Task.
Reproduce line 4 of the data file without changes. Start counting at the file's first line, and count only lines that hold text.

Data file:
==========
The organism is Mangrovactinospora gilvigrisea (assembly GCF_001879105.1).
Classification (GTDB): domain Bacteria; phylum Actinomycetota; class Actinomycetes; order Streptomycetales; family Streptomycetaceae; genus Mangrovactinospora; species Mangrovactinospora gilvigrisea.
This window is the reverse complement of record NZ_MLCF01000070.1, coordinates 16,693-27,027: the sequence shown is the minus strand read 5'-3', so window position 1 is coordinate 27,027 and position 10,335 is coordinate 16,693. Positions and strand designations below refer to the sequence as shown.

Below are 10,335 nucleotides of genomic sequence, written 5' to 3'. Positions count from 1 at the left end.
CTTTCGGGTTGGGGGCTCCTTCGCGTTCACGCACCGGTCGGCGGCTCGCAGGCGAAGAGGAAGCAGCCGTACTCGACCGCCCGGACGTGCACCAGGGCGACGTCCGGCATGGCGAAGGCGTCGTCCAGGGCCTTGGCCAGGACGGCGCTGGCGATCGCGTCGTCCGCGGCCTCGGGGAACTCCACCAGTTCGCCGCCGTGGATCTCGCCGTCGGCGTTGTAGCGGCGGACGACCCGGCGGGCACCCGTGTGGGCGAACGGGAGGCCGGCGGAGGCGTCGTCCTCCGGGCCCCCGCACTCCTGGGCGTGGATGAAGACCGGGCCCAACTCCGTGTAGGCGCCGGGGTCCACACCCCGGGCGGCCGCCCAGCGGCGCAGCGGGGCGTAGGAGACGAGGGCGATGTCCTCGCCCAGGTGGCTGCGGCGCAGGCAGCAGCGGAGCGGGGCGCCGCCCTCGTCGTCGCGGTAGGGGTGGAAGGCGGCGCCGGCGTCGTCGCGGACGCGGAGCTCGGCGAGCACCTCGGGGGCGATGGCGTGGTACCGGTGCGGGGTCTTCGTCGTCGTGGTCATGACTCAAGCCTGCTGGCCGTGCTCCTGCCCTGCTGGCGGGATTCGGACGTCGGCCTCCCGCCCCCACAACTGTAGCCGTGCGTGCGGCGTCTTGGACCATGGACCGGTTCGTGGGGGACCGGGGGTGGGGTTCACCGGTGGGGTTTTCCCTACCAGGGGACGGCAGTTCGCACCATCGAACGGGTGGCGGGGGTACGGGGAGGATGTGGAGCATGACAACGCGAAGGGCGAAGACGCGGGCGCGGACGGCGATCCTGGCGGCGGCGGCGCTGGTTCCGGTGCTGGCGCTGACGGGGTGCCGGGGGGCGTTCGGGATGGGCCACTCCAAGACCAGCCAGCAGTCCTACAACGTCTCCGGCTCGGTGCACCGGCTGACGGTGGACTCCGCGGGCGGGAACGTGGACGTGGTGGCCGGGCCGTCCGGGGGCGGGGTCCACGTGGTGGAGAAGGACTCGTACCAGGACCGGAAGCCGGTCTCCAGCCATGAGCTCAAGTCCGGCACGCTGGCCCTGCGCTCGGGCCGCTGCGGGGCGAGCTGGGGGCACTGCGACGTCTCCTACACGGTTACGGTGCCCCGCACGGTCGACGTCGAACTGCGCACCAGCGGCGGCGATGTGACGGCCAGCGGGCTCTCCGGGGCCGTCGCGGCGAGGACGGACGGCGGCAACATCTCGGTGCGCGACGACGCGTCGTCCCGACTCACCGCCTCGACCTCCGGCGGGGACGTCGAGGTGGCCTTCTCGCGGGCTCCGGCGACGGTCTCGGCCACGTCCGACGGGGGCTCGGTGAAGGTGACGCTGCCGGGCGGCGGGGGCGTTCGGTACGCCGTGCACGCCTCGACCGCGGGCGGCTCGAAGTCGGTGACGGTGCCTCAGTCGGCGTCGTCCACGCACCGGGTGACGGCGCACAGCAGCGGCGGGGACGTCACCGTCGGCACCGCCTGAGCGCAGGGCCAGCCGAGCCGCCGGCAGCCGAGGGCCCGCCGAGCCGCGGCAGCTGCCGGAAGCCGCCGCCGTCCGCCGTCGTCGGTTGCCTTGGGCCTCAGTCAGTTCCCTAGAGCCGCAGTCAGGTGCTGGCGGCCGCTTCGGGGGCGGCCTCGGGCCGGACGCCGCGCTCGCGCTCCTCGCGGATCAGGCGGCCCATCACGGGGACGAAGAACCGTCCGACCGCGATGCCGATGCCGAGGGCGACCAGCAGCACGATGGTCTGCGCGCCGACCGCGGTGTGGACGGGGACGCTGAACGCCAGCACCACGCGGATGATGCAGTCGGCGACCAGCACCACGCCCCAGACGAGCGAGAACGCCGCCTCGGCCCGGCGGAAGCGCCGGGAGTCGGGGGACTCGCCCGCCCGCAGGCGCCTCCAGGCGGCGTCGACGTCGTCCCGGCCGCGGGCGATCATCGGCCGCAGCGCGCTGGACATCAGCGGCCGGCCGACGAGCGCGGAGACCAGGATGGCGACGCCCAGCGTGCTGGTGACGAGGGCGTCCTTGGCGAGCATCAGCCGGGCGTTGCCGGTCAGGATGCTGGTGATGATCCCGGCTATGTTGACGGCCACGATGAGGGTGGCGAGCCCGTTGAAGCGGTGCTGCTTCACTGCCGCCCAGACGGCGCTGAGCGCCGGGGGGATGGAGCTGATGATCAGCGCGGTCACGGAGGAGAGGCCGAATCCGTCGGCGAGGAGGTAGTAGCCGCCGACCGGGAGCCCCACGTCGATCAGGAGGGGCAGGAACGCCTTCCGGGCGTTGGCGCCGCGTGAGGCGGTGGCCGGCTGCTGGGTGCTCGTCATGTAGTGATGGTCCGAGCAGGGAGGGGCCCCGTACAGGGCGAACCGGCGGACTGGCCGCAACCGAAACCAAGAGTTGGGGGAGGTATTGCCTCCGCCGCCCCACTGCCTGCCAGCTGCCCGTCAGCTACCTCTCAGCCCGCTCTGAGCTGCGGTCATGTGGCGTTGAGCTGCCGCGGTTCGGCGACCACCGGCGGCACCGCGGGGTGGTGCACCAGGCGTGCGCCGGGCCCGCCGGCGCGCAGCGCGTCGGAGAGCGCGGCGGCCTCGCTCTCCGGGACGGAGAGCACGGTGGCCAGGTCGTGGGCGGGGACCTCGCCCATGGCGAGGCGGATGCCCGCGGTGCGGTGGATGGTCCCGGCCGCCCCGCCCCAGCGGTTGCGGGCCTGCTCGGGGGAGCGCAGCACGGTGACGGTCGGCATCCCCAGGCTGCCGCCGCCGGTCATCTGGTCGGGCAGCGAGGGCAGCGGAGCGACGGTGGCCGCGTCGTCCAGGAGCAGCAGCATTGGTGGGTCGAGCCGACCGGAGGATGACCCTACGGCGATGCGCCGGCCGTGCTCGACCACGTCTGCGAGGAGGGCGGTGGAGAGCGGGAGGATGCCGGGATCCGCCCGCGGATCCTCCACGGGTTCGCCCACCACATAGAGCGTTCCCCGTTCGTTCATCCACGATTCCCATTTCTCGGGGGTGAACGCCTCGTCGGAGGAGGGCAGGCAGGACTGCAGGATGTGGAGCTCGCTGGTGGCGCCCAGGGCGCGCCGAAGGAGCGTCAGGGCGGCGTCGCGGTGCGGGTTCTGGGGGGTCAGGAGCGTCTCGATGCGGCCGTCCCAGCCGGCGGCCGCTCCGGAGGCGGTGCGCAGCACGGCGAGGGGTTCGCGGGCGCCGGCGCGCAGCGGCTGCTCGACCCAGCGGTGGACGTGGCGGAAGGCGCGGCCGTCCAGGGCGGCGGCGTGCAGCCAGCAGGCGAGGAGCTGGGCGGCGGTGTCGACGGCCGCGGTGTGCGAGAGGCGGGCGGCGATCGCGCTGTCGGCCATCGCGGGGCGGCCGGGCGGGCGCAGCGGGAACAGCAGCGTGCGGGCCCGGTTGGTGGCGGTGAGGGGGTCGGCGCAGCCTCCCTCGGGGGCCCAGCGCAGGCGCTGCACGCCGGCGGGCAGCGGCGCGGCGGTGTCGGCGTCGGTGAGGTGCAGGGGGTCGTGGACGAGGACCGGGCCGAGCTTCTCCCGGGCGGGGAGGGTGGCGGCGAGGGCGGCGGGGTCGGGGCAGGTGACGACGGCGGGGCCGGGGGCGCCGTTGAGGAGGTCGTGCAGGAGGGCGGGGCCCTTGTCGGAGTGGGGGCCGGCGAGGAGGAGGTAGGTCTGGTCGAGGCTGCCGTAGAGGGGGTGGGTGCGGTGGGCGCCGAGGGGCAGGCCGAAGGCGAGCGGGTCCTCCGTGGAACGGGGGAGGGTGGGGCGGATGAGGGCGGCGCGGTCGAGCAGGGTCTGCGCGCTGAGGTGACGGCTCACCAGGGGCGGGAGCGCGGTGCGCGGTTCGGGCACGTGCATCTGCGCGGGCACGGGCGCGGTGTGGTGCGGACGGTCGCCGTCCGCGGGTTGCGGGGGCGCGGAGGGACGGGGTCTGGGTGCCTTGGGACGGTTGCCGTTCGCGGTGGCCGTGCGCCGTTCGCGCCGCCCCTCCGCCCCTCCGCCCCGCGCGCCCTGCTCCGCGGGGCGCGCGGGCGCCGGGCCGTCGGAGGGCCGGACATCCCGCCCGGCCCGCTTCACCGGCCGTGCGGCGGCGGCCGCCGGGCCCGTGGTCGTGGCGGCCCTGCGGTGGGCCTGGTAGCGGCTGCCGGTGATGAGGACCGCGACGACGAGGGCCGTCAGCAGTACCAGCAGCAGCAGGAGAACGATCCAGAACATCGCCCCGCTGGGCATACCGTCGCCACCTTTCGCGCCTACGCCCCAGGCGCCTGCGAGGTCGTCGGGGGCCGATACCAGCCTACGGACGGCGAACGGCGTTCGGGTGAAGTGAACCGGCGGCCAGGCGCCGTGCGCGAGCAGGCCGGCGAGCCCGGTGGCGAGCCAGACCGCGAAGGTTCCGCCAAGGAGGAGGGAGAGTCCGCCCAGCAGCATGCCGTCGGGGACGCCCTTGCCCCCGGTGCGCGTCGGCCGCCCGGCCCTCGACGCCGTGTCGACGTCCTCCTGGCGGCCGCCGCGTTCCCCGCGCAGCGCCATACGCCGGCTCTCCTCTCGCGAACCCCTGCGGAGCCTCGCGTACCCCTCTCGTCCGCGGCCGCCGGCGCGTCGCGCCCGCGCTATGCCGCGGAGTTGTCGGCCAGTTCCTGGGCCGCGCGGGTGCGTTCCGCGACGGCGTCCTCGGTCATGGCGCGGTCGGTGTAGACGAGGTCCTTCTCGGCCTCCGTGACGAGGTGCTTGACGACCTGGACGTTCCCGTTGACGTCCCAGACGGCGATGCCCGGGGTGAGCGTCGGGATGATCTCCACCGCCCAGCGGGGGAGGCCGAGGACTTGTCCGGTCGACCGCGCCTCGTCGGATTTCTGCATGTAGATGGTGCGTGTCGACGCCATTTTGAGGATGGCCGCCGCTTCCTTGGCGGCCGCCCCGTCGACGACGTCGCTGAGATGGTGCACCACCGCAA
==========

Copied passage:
Below are 10,335 nucleotides of genomic sequence, written 5' to 3'. Positions count from 1 at the left end.